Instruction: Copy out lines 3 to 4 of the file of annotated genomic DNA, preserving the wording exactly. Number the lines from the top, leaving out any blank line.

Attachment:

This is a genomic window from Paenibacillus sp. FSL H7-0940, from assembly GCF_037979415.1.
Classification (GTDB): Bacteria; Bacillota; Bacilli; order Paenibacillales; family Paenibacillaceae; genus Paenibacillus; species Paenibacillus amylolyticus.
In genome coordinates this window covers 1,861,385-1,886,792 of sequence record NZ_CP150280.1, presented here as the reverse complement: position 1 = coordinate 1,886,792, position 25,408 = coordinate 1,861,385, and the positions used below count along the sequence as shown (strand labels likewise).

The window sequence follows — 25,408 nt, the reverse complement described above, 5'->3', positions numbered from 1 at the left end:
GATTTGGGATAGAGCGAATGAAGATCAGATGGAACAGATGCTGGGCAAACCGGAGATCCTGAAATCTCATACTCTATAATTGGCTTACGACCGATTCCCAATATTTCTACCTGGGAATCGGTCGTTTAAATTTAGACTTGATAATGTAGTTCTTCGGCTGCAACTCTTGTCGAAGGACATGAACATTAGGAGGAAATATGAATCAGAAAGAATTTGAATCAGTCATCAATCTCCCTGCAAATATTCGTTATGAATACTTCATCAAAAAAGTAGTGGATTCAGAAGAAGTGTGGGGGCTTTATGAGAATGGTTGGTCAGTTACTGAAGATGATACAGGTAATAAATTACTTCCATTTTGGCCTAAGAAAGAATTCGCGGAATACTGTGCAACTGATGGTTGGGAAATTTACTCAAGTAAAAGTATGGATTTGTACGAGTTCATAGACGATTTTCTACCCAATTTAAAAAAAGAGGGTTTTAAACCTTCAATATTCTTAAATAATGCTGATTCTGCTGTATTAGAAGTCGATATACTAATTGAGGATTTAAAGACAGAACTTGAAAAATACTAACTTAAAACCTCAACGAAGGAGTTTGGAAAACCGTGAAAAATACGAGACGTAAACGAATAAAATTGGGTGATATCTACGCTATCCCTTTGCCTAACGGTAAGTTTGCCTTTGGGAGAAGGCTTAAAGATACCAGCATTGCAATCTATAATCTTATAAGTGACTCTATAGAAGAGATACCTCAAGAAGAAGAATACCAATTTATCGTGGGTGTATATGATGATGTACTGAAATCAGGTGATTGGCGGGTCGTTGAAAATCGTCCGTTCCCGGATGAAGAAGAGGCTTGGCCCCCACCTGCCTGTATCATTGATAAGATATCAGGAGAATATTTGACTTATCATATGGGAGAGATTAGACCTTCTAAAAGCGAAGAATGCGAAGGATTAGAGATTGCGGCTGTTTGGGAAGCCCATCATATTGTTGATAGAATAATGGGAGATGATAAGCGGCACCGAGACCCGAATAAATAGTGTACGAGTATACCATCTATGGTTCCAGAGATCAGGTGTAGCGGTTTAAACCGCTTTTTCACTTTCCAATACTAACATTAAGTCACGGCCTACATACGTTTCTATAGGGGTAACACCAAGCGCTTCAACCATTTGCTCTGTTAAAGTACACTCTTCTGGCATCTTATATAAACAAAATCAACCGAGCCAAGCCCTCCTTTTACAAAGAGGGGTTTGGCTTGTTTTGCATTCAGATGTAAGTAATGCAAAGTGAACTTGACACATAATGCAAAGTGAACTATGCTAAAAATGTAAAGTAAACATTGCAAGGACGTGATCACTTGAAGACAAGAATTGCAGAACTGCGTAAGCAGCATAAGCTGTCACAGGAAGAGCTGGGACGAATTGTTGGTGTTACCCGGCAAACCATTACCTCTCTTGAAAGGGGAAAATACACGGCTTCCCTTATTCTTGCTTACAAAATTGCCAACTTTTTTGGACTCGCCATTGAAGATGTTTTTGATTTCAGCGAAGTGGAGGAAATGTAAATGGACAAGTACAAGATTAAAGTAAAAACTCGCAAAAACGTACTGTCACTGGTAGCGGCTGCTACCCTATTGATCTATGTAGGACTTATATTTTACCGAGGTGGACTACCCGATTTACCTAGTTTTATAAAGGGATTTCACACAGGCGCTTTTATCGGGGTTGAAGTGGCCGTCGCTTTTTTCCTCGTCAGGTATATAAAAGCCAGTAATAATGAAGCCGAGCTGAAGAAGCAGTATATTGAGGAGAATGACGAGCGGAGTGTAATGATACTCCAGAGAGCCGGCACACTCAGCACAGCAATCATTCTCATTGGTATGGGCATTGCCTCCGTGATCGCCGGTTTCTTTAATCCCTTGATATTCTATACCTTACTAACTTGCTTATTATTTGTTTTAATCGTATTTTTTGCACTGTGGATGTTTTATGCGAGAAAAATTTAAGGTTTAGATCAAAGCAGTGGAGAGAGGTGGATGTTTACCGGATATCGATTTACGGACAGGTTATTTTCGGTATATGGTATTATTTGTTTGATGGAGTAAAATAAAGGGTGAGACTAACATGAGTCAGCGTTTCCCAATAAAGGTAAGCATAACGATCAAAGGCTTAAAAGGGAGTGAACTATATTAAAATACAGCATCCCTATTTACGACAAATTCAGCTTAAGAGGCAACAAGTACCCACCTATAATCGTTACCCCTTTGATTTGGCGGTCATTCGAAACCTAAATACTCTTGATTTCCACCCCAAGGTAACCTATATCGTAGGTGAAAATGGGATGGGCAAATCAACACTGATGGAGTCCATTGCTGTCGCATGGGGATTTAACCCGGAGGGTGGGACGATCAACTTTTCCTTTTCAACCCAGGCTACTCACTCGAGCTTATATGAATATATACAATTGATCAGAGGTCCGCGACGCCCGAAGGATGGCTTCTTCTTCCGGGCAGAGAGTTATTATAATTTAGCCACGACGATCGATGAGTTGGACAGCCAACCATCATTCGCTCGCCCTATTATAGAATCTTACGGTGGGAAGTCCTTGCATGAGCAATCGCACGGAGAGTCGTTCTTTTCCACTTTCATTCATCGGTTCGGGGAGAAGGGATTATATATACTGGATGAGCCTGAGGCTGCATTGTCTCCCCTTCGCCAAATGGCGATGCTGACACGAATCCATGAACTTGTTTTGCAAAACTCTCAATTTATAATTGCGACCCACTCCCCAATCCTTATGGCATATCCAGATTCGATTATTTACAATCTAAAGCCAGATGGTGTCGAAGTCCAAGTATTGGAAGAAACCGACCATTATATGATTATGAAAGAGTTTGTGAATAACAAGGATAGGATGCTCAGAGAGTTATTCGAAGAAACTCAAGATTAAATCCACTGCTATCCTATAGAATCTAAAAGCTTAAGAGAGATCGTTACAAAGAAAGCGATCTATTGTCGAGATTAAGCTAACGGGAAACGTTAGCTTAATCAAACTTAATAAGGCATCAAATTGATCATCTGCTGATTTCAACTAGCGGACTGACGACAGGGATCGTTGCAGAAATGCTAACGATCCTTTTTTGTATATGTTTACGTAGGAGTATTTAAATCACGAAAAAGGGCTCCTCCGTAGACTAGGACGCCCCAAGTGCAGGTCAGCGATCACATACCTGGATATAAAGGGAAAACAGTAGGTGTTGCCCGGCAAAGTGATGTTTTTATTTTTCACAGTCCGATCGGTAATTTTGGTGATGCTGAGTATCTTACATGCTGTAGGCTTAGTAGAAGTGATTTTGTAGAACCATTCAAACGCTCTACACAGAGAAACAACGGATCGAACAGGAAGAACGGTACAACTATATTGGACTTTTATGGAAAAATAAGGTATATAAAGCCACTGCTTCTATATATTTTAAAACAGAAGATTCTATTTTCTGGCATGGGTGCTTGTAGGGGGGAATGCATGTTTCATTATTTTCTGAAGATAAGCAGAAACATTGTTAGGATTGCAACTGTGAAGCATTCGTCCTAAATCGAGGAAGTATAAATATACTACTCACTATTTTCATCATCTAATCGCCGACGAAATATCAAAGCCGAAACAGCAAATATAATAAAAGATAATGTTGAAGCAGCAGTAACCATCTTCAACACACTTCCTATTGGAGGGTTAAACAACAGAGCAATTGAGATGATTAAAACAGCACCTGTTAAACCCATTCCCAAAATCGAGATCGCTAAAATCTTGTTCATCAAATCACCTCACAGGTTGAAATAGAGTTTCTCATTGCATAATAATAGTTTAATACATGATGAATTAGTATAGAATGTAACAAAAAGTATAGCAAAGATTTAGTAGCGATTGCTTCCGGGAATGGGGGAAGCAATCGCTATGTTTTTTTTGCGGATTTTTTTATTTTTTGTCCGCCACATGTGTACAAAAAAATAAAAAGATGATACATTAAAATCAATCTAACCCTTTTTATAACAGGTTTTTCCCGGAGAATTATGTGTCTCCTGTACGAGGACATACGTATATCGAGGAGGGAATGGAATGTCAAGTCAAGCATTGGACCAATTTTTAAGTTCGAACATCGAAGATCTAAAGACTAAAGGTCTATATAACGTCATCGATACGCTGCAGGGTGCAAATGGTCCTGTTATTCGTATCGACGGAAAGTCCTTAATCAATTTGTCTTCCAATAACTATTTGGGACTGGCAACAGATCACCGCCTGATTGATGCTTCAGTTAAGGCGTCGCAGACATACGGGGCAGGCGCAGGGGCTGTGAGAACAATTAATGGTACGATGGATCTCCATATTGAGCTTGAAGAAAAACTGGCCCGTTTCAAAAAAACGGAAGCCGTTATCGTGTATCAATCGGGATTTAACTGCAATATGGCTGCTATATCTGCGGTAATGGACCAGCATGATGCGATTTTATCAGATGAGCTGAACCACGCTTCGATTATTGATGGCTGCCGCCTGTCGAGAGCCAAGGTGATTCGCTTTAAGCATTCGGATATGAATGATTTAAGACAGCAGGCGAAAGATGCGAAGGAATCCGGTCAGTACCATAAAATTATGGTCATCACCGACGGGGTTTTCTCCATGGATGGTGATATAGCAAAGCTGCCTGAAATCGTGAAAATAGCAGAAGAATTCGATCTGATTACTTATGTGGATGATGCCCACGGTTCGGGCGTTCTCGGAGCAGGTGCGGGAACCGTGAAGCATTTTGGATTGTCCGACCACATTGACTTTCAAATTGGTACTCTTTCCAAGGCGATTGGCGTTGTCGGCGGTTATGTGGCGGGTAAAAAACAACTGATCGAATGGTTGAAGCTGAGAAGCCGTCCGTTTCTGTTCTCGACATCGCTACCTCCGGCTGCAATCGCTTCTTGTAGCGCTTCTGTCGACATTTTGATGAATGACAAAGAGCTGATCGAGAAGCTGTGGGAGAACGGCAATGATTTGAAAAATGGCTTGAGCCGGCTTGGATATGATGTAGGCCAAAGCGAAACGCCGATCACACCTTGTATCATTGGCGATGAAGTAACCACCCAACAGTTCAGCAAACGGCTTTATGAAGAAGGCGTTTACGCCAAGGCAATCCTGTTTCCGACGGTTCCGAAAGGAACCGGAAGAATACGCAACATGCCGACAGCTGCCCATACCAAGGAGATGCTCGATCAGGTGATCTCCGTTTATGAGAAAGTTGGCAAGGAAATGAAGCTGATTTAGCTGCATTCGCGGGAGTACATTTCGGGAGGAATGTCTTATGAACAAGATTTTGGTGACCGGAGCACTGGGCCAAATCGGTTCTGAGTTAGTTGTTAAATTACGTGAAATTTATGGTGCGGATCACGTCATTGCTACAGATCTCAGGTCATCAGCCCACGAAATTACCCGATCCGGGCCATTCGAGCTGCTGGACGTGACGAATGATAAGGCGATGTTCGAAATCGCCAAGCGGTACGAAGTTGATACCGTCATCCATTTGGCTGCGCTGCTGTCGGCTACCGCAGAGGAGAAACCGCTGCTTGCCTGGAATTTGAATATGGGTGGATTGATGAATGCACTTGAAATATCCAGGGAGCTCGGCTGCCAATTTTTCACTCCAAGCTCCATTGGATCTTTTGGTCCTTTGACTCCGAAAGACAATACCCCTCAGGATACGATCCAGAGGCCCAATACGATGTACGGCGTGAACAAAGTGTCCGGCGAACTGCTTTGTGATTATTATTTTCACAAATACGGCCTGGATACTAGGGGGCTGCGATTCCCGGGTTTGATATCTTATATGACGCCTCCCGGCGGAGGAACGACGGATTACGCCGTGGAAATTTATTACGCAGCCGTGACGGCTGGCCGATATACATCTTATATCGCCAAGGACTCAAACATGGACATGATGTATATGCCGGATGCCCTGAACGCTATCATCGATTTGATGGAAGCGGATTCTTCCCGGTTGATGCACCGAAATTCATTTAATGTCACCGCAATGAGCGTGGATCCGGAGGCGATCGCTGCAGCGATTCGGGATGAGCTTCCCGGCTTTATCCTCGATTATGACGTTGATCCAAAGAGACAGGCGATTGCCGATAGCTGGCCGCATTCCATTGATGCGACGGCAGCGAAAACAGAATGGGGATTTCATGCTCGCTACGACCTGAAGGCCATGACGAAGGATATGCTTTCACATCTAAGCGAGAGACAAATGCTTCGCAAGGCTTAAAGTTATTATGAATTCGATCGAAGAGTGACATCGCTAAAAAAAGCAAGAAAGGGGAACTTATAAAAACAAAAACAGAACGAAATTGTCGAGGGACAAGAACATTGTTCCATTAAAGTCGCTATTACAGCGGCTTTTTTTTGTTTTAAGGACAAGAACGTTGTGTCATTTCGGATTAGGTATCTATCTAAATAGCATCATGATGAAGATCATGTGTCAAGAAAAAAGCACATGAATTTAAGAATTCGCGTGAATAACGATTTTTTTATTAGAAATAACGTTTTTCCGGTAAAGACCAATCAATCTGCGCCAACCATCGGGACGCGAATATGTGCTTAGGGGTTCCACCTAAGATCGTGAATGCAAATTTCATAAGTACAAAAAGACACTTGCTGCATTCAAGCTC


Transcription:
In genome coordinates this window covers 1,861,385-1,886,792 of sequence record NZ_CP150280.1, presented here as the reverse complement: position 1 = coordinate 1,886,792, position 25,408 = coordinate 1,861,385, and the positions used below count along the sequence as shown (strand labels likewise).

The window sequence follows — 25,408 nt, the reverse complement described above, 5'->3', positions numbered from 1 at the left end: